COPY FROM THE “HOCKEN” COLLECTION, DUNEDIN
COPY FROM THE “HOCKEN” COLLECTION, DUNEDIN.
4th April, 1821.
The bearer of this letter, Chief Timarangi, has promised to provide a cargo of one hundred and twenty spars of the kourie timber fit for top-masts for His Majesty's navy, from ten to thirteen faths. long, and free from knots, if possible, but particularly so below six feet from the upper end of the spar.
The spars of sixty feet ought to be trimmed to eighteen inches; sixty-six-feet to nineteen inches; seventy-two feet to twenty-one inches, and seventy-eight feet to twenty-three inches square, but the chief can only be trusted to take off the bark. He says he will have them ready for trimming at Wangatoodu Harbour against the time a ship arrives at that harbour, sent by the Navy Board to take them in. He may afterwards provide some spars of less dimensions in case they may be wanted to fill up stowage—for one half of the number he is to be paid with muskets, and for the other half with axes.
The first two spars he lands at Wangatoodu should be well examined in every particular in dimensions, knots, and quality, as we have found numbers of them when nearly trimmed, partly decayed.
It would be doing the Government a service if you could spare Mr. Hall and Mr. Puckey, or either of them for a few days, to examine these spars, in order that they might point out to the chief any defect, either in size or in quality, and give him directions for his guidance in future.
When the chief informs you he has collected one fourth of the above number, and that you find that he can procure the rest with tolerable facility—have the goodness to acquaint the Honble. Commissioners of the Navy with it by the first conveyance direct to England, and also to write to them through the Sydney Post Office, besides acquainting the Governor in Chief at Sydney with the number of spars already provided by the chief Timarangi, and the prospect of his providing a whole cargo at Wangatoodu, and that I begged to request His Excellency would be pleased to forward your information to the Honble. Navy Board; but previous to your writing, it would be proper that the number of spars then collected should be well examined. Some of the kourie spars when felled, are from 2 ½ to 3 and 3 ½ feet thick. Off such spars the chief might be trusted to trim 2, 3, and 4 inches, which would make them swim much lighter, the outside sap being the worst and heaviest part of the timber. Mr. Hall, on seeing the spars, would be able to describe how much the chief might venture to trim off, according to their size. I feel authorised in writing so full on this subject, having been instructed by the Navy Board to ask every assistance from the missionaries, that it was in their power to afford.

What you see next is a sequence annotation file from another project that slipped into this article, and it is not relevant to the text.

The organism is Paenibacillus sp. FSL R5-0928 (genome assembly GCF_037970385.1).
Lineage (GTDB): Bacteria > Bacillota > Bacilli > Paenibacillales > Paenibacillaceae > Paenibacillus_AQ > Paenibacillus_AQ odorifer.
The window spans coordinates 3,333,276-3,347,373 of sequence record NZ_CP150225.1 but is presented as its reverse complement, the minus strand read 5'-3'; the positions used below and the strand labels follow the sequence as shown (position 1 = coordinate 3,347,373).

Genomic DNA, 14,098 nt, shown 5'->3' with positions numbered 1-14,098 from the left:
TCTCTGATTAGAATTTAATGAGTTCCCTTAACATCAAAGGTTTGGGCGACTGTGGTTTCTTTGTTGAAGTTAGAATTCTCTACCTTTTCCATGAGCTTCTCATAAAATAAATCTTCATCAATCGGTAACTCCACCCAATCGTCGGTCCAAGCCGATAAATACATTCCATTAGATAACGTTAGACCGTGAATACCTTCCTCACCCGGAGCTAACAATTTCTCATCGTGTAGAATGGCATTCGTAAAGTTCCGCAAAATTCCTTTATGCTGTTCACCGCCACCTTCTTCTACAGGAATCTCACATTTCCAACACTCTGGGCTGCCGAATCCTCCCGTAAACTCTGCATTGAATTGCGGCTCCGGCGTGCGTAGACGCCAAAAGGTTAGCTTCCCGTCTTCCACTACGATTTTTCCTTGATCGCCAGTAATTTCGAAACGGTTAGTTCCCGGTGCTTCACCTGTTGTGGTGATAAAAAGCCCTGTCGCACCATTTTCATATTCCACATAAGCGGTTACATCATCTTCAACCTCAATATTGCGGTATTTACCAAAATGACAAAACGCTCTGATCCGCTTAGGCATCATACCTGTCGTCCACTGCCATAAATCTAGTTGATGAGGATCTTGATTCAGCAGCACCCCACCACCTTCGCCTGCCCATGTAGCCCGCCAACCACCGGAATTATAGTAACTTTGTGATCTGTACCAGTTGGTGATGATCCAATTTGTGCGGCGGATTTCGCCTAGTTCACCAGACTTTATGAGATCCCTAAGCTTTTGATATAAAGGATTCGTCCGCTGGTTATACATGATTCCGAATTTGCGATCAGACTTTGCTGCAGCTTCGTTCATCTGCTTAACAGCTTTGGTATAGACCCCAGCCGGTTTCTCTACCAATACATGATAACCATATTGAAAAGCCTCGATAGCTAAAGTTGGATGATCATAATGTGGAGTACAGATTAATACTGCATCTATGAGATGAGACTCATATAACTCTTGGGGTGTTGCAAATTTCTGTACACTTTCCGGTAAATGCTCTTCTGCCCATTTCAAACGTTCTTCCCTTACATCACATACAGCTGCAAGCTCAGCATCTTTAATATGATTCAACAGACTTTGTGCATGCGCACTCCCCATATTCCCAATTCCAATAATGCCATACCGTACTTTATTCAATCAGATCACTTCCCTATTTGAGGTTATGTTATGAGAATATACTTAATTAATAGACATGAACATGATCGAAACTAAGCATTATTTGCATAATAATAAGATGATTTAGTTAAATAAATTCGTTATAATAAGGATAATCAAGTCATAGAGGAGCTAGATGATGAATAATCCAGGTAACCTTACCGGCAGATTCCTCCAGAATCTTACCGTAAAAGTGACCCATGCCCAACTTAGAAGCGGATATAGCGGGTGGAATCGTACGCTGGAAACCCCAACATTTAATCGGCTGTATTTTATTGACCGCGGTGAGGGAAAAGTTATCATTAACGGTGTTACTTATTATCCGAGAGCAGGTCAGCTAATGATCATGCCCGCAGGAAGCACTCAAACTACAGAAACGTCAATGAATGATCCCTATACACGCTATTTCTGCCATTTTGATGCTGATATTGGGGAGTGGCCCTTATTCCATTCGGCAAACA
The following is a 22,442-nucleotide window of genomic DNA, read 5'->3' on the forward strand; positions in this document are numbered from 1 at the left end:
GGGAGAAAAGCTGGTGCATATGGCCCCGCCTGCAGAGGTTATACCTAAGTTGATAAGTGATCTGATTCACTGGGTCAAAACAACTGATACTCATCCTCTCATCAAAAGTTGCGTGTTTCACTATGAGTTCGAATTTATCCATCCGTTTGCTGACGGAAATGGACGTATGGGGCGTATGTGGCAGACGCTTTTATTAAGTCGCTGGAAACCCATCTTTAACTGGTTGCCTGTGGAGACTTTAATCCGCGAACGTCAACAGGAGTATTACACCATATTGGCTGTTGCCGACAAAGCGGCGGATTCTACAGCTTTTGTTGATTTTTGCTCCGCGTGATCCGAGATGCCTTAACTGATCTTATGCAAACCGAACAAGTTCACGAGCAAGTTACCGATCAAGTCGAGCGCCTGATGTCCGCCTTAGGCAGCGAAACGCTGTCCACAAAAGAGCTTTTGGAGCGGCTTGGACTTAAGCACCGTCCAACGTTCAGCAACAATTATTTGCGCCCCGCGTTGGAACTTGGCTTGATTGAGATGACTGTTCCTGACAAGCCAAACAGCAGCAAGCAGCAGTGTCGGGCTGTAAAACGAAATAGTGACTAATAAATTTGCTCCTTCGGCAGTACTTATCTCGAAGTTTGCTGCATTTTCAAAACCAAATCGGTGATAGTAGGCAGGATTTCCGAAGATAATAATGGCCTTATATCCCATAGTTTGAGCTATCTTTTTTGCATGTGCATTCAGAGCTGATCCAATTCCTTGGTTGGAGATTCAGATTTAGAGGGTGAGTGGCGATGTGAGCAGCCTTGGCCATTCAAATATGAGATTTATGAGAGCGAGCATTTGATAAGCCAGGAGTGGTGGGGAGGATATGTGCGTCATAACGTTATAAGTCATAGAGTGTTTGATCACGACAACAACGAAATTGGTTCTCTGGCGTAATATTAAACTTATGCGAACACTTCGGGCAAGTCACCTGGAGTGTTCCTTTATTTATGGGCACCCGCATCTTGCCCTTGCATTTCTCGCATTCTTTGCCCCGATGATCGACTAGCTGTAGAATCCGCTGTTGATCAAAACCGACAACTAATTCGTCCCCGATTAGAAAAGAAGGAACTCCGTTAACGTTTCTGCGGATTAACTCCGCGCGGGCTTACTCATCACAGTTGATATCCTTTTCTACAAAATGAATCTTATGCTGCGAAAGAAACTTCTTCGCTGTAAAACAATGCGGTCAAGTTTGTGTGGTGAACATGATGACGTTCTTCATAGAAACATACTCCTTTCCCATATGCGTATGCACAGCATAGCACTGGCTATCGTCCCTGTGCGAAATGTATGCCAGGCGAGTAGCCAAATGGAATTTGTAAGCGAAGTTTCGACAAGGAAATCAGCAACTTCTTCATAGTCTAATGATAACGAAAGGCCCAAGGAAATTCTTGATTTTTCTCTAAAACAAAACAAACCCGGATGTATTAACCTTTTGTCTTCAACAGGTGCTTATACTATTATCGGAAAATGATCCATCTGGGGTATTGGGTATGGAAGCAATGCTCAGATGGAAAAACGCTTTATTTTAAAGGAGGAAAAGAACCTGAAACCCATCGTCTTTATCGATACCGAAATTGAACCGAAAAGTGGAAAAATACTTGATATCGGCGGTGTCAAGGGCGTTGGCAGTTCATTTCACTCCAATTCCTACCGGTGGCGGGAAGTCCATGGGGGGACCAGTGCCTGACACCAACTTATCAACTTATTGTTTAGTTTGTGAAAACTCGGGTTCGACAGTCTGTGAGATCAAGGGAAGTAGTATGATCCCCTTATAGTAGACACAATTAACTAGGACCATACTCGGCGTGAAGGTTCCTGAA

I have been grieviously annoyed and retarded in procuring the timber by the aversion of the natives (on whose ground the timber grew) to work. My men are very much fagged, dragging the timber in cold, frosty rivers. We have been out of bread since 20th of March; it is likely I must go to Port Jackson for a supply of provisions. The page 122 natives will only sell pigs for muskets and powder, which I am determined they shall not get; they say, if not, we can get the muskets and powder for masts from the missionaries at the Bay of Islands. I shall begin to load about the middle of this month, and sail about the latter end of May. I hope you will insist on Timorang's (Te Morenga) exerting himself to procure the timber, otherwise tell him King George will be very angry, and that he will not get the sword and cock't hat, I had promised him. Adieu.
I am, Sir,
Your most obedt.,
To Mr. Butler,
Chief Missionary, Bay of Islands.